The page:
WASHINGTON — The Justice Department is swapping out the lawyers who had been representing the administration in its legal battle to put a question about citizenship on the 2020 Census, possibly signaling career attorneys’ legal or ethical concerns over the latest maneuvering ordered by President Trump.

The department announced the move in a statement, which was issued after The Washington Post inquired about whether the career lawyers on the team planned to withdraw.

A person familiar with the matter, who spoke on the condition of anonymity to discuss internal deliberations, said that at least some of the career attorneys harbored concerns about the administration’s handling of the case – though the precise nature of those concerns and how widespread they were could not immediately be learned.

“As will be reflected in filings tomorrow in the census-related cases, the Department of Justice is shifting these matters to a new team of Civil Division lawyers going forward,” Justice Department spokeswoman Kerri Kupec said. “Since these cases began, the lawyers representing the United States in these cases have given countless hours to defending the Commerce Department and have consistently demonstrated the highest professionalism, integrity and skill inside and outside the courtroom. The attorney general appreciates that service, thanks them for their work on these important matters and is confident that the new team will carry on in the same exemplary fashion as the cases progress.”

The shift in lawyers will be reflected in simple withdrawal and appearance notices filed in court, a Justice Department official said. The official said the entire team on the case – both those in political positions and career employees who have served multiple administrations – will be replaced with new political and career lawyers from the department’s Civil Division and Consumer Protection Branch. Several career members of the team declined to comment to The Post. That the department also replaced those in political jobs signals that there could have been other factors in the staffing shift beyond concern from career employees.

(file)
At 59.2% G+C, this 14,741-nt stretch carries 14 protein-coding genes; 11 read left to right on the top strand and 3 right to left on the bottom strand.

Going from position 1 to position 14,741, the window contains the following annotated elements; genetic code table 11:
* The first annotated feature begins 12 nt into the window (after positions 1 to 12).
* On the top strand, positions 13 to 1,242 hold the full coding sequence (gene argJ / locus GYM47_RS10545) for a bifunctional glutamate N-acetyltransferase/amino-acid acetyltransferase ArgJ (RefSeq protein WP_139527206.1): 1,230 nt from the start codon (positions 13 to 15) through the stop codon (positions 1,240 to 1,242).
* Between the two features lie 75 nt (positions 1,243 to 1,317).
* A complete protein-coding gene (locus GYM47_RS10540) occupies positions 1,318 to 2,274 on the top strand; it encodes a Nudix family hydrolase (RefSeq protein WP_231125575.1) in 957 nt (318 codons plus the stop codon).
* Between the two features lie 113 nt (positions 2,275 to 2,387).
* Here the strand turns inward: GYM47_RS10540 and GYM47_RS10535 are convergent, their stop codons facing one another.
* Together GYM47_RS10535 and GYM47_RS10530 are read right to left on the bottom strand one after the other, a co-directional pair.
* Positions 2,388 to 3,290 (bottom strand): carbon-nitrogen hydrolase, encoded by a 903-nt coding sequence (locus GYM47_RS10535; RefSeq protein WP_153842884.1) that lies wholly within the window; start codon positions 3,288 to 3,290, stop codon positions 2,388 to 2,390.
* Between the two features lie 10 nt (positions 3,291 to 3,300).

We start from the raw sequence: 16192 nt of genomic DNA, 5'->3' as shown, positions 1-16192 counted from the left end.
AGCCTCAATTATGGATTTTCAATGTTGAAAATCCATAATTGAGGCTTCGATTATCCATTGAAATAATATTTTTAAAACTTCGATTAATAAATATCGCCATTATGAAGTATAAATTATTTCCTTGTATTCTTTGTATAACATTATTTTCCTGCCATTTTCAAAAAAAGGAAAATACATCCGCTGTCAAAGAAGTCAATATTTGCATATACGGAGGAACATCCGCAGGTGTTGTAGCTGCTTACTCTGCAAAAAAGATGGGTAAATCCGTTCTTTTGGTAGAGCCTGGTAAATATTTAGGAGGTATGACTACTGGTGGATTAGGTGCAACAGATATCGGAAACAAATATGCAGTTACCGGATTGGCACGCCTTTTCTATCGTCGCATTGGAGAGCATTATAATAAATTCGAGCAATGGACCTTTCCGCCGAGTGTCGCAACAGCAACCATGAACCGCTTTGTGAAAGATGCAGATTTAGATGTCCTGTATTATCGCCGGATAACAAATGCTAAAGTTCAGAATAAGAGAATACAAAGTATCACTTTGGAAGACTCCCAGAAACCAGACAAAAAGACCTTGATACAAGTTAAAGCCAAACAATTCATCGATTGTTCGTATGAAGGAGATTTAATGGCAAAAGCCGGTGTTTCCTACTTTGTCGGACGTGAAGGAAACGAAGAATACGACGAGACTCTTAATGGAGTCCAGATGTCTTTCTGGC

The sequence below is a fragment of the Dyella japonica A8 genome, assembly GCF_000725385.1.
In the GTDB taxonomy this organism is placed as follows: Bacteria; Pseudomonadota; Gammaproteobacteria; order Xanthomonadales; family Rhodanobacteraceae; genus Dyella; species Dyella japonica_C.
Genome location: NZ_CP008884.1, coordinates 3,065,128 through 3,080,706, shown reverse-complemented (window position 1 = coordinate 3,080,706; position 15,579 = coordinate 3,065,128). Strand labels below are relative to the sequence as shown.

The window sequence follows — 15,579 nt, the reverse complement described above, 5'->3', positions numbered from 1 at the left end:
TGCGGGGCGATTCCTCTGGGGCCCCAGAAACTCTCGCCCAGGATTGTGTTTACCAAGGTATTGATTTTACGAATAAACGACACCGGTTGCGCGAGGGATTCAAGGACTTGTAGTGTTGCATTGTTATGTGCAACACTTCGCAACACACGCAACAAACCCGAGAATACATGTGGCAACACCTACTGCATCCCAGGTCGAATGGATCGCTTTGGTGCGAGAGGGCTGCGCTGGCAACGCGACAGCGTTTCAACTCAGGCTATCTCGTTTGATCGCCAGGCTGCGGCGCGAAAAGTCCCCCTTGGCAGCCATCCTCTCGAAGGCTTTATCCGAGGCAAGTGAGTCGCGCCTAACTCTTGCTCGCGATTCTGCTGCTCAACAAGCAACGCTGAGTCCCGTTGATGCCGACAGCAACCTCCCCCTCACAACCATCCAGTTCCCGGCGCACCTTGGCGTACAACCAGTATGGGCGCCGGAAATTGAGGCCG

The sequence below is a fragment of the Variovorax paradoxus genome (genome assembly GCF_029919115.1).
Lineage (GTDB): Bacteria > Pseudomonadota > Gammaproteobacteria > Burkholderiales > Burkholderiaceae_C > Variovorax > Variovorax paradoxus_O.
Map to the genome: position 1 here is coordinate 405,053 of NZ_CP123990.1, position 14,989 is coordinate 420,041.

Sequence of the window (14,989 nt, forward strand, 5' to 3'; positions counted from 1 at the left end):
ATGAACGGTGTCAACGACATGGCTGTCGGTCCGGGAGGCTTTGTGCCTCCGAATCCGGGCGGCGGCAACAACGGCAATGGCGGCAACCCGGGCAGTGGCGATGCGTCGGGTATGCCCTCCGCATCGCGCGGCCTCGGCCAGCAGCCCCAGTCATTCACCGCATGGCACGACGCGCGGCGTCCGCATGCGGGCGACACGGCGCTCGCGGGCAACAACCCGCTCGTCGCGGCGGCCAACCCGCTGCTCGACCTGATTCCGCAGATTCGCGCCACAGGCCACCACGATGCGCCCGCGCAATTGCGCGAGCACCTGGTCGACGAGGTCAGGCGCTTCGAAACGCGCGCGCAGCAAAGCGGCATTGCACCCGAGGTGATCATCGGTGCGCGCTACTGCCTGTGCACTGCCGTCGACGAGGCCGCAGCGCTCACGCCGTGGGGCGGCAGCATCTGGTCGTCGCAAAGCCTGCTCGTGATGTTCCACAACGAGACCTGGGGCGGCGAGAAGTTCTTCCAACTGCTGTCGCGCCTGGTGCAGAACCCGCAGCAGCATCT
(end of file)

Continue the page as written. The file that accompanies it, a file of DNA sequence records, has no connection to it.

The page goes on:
The staffing change comes as the department is moving toward what some analysts say is increasingly unsteady legal ground in its bid to add the question, despite a Supreme Court decision that would seem to bar it from doing so.

Less than a week ago, the Departments of Justice and Commerce had effectively conceded defeat, saying they were printing the census without the citizenship question and acknowledging even internally that the Supreme Court had given them no other choice. But the surrender infuriated Trump, who forced the lawyers to do an about-face and come up with ways to keep the fight alive.

Trump said Friday that he was considering an executive order to get the question added – a move pushed by some of his conservative allies, though legal analysts have said it would be unlikely to succeed in court.

The 2020 census is still being printed without a citizenship question. Those opposed to adding it fear it would drive down the count of minorities, which is important because census results are used for allocation of funds and congressional redistricting. The Justice Department sits in an atypical position inside a presidential administration, having a measure of independence for its law enforcement operations while also defending the president’s policy agenda when it is challenged in court. Department lawyers can sometimes be put in a position of arguing that particular policies are legal, even if they would not personally support them.

The census case, though, seems to have become something beyond that. Justice Department lawyers had told those suing to block the citizenship question from being added that the 2020 census would be printed without it, and internally, they thought they had no other options. When Trump tweeted Wednesday that the case was “absolutely moving forward,” some lawyers on it were blindsided.

Appearing later that day before a federal judge in Maryland, Justice Department attorney Joshua Gardner said that he had always “endeavored to be as candid as possible with the court” but that he did not know what was on Trump’s mind.

“The tweet this morning was the first I had heard of the president’s position on this issue, just like the plaintiffs and your honor,” Gardner said to the judge, a transcript shows. “I do not have a deeper understanding of what that means at this juncture other than what the president has tweeted. But, obviously, as you can imagine, I am doing my absolute best to figure out what’s going on.”

The case is not the first instance of a dramatic shake-up among Justice Department lawyers on a high-profile case in the Trump administration. Last year, a senior career Justice Department official resigned in the wake of the administration’s move to stop defending a key provision of the Affordable Care Act.